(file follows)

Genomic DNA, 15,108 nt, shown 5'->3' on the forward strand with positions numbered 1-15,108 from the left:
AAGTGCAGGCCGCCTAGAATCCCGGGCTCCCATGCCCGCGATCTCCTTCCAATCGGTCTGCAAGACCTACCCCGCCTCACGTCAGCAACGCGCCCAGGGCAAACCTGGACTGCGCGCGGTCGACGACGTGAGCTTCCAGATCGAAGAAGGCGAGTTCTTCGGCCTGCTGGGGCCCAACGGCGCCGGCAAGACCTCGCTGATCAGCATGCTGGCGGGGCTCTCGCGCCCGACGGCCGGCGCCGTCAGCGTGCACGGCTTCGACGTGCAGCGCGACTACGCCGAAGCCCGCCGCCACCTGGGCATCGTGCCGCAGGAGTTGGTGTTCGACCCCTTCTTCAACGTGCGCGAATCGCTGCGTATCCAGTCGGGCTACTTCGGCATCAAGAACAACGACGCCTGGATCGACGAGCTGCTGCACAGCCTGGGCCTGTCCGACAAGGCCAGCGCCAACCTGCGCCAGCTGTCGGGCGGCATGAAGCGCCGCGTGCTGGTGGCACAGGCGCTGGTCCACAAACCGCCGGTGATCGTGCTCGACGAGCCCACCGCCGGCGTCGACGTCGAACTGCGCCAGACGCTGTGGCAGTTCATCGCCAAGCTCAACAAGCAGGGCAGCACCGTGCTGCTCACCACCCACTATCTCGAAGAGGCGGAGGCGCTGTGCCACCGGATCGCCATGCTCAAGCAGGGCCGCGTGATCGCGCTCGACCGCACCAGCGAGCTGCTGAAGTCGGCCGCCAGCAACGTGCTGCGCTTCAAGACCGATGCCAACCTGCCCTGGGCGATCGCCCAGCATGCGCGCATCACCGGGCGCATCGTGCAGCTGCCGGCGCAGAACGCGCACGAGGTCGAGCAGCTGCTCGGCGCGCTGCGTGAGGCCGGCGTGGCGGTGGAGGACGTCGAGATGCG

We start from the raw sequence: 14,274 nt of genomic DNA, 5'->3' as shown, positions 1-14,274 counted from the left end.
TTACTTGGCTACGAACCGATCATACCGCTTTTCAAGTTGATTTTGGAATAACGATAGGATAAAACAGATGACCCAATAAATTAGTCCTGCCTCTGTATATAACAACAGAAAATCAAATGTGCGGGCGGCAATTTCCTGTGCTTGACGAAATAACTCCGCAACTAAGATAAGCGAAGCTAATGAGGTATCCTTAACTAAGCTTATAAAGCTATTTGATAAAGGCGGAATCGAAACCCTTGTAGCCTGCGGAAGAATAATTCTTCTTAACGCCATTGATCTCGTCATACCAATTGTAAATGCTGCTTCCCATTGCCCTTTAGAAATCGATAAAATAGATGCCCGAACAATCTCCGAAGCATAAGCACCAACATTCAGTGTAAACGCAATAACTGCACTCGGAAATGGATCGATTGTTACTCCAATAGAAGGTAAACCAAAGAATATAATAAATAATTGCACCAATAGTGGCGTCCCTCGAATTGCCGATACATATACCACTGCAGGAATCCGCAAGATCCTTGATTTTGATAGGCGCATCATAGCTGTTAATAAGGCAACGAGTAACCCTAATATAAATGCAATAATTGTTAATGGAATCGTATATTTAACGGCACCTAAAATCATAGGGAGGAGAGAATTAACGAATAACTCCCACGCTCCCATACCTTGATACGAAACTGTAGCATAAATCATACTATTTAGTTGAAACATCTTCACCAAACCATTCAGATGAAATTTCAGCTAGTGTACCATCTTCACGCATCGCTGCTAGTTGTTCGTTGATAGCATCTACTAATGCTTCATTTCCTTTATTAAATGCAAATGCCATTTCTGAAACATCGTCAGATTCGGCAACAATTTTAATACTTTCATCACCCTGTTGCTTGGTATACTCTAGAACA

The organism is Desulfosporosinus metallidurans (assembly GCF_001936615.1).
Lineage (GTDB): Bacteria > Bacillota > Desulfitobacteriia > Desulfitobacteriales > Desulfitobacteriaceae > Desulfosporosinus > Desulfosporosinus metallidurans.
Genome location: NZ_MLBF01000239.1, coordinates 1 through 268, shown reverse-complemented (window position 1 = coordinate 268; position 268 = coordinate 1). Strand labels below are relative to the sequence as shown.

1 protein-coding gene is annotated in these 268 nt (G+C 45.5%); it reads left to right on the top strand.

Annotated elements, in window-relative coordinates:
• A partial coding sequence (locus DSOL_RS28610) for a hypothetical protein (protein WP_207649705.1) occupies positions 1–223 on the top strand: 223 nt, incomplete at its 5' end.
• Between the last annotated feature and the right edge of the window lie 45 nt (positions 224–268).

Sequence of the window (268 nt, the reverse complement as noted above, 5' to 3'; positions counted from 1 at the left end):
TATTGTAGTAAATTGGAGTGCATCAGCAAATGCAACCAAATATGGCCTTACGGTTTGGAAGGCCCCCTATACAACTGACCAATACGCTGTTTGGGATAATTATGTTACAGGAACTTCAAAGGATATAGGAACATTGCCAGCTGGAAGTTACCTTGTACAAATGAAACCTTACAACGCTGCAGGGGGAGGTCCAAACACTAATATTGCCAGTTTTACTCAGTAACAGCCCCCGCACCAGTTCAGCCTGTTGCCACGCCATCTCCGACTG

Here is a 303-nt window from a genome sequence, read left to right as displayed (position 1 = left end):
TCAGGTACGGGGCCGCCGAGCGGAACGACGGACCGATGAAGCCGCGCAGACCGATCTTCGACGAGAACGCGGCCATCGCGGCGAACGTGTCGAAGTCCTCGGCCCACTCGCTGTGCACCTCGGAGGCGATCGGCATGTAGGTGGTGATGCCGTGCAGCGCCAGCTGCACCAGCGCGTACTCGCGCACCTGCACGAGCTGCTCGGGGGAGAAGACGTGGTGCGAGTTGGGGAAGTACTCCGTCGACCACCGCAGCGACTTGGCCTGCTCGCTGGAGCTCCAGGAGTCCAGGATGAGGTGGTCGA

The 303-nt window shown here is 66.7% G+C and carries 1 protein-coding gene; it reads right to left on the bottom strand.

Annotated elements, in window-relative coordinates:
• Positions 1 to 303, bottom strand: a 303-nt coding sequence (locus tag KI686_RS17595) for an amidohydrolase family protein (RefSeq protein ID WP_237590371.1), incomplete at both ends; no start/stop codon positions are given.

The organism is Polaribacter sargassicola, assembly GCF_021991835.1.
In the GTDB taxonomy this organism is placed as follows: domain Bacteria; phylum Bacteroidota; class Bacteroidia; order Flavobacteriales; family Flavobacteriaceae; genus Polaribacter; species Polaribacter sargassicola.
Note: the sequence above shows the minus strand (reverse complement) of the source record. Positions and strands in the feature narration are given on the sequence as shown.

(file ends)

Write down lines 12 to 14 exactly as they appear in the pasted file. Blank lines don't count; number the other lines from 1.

Sequence of the window (268 nt, the reverse complement as noted above, 5' to 3'; positions counted from 1 at the left end):
TATTGTAGTAAATTGGAGTGCATCAGCAAATGCAACCAAATATGGCCTTACGGTTTGGAAGGCCCCCTATACAACTGACCAATACGCTGTTTGGGATAATTATGTTACAGGAACTTCAAAGGATATAGGAACATTGCCAGCTGGAAGTTACCTTGTACAAATGAAACCTTACAACGCTGCAGGGGGAGGTCCAAACACTAATATTGCCAGTTTTACTCAGTAACAGCCCCCGCACCAGTTCAGCCTGTTGCCACGCCATCTCCGACTG

Here is a 303-nt window from a genome sequence, read left to right as displayed (position 1 = left end):